A must read if we are to change for the better! The editor enlightens the reader on true swaraj, the corruption of western civilization, and most importantly: self-rule! Written in 9 days on a ship from London.
One can't really talk about Gandhi without having read it, at least not intelligently. It's a magnificent read, honestly. He does make some points. Not many that most Westerners will appreciate, but he makes some points.
Gandhi's position on passive resistance and his place politically in history came about because of this document. I was amazed that his clarity of thought was such that he wrote the entire document, without any major revision! What a mind.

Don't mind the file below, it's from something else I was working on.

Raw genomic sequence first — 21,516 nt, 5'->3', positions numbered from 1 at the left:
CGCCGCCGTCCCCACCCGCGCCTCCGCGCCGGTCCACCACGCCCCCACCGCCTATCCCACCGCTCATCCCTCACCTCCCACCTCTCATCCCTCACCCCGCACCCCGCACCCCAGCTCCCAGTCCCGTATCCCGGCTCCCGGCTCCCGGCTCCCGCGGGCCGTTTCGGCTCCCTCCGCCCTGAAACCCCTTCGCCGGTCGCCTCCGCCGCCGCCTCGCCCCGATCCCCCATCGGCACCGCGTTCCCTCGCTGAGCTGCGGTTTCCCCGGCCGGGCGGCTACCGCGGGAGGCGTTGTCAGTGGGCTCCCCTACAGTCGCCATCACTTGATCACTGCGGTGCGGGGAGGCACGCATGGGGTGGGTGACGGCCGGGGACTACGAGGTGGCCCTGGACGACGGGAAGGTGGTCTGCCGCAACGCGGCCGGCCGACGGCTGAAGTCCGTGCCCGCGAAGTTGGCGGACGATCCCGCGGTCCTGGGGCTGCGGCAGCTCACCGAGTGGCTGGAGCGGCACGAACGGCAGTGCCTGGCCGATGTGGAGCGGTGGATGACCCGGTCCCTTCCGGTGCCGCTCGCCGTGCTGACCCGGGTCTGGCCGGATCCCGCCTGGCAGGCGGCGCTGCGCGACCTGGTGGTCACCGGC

The many thoughts and ideas Gandhi had about India are very much so transferable to everyday Western living. He makes clear and valid points that are enlightening, yet also passive-aggressive. A true leader.
The central thesis of this world-changing book is that political struggle should not -- and ultimately, cannot -- be separate from spiritual/ moral struggle: that political self-rule ("swaraj") must grow out of personal, spiritual self-rule. Bayard Rustin (the Black, gay, Quaker activist) was among the many Black activists and journalists who studied Gandhi's work, and he personally recommended it to Martin Luther King, Jr.